The nature of consciousness has been one of the longest-standing open questions in philosophy. Advancements in physics, neuroscience, and information theory have informed and constrained this topic, but have not produced any consensus. What would it mean to ‘solve’ or ‘dissolve’ the mystery of consciousness?
Part I begins with grounding this topic by considering a concrete question: what makes some conscious experiences more pleasant than others? We first review what’s known about the neuroscience of pain & pleasure, find the current state of knowledge narrow, inconsistent, and often circular, and conclude we must look elsewhere for a systematic framework (Sections I & II). We then review the Integrated Information Theory (IIT) of consciousness and several variants of IIT, and find each of them promising, yet also underdeveloped and flawed (Sections III-V).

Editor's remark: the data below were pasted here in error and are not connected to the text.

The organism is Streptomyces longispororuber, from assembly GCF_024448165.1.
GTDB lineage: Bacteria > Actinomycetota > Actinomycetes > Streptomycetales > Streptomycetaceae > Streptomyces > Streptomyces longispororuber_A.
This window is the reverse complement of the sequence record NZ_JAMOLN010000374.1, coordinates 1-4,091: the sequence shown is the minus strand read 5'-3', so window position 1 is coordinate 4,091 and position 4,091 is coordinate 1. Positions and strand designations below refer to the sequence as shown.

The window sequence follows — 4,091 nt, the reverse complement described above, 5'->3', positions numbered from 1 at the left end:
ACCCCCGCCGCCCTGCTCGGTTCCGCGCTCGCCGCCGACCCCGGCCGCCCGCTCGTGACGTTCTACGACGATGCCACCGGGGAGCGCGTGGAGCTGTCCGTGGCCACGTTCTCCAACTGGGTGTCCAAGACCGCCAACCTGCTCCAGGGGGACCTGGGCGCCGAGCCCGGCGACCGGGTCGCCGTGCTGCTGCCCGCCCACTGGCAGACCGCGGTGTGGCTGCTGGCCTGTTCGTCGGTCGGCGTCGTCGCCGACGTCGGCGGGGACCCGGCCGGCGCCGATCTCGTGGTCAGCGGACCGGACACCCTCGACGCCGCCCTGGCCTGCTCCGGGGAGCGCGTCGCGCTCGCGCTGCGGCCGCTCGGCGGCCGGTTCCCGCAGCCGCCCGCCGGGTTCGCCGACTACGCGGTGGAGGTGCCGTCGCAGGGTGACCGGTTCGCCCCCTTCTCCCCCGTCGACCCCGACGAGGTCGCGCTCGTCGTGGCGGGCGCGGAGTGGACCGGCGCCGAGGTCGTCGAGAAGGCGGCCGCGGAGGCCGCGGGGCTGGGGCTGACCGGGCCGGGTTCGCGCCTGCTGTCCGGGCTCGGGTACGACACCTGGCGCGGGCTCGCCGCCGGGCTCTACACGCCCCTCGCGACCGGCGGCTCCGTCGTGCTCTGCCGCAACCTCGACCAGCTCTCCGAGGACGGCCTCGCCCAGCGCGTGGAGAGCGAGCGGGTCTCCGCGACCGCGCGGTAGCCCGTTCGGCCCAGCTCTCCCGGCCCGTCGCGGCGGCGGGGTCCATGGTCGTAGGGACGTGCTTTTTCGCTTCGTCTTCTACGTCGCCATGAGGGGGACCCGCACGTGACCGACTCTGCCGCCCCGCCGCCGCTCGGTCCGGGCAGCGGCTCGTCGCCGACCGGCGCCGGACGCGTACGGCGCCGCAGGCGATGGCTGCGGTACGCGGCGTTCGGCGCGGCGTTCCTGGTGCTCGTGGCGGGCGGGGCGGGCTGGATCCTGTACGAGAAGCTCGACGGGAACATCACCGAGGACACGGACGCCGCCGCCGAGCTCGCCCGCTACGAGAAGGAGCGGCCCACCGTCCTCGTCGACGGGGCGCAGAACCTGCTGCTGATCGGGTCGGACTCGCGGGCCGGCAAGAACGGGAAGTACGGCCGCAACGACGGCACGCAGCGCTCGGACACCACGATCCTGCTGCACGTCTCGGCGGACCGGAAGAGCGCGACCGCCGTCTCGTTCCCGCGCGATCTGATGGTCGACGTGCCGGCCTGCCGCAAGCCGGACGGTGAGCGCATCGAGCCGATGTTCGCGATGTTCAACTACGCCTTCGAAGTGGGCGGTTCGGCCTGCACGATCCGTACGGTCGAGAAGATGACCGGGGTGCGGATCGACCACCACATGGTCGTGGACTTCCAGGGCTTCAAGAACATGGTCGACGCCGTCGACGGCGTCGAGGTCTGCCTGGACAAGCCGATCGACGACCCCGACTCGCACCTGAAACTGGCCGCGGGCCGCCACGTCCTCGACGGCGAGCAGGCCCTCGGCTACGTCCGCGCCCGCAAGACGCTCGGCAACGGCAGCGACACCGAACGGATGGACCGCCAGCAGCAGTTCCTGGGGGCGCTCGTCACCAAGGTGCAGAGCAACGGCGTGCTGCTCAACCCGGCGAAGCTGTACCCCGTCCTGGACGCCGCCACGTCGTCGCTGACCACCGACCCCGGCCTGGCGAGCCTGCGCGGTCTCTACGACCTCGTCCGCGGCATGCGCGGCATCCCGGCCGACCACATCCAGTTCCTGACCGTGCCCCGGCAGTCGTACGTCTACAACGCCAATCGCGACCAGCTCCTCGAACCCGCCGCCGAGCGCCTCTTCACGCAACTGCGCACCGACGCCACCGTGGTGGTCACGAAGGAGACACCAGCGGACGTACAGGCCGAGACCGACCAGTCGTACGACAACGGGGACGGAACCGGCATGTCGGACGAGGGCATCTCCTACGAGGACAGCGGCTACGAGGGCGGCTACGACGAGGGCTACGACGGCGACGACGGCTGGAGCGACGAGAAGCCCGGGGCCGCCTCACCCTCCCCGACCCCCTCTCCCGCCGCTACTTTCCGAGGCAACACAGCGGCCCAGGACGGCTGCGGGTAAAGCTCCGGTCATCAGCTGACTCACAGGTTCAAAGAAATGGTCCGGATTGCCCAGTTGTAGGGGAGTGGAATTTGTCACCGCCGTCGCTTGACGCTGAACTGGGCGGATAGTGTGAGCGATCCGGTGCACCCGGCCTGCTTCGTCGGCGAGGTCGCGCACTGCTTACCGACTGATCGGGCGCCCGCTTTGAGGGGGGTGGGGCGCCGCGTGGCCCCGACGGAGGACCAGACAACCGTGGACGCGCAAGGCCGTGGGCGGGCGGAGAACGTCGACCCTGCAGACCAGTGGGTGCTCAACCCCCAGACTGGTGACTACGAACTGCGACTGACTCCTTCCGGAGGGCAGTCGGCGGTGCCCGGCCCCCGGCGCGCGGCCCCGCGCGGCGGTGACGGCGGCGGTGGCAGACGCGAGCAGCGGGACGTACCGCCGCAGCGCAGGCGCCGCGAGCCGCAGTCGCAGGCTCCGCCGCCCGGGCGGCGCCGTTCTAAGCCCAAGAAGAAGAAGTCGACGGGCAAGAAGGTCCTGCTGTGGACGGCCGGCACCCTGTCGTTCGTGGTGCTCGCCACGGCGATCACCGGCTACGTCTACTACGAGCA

We then take a step back and distill what kind of problem consciousness is. Importantly, we offer eight sub-problems whose solutions would, in aggregate, constitute a complete theory of consciousness (Section VI).
Armed with this framework, in Part II we return to the subject of pain & pleasure (valence) and offer some assumptions, distinctions, and heuristics to clarify and constrain the problem (Sections VII-IX). Of particular interest, we then offer a specific hypothesis on what valence is (Section X) and several novel empirical predictions which follow from this (Section XI). Part III finishes with discussion of how this general approach may inform open problems in neuroscience, and the prospects for building a new science of qualia (Sections XII & XIII). Lastly, we identify further research threads within this framework (Appendices A-F).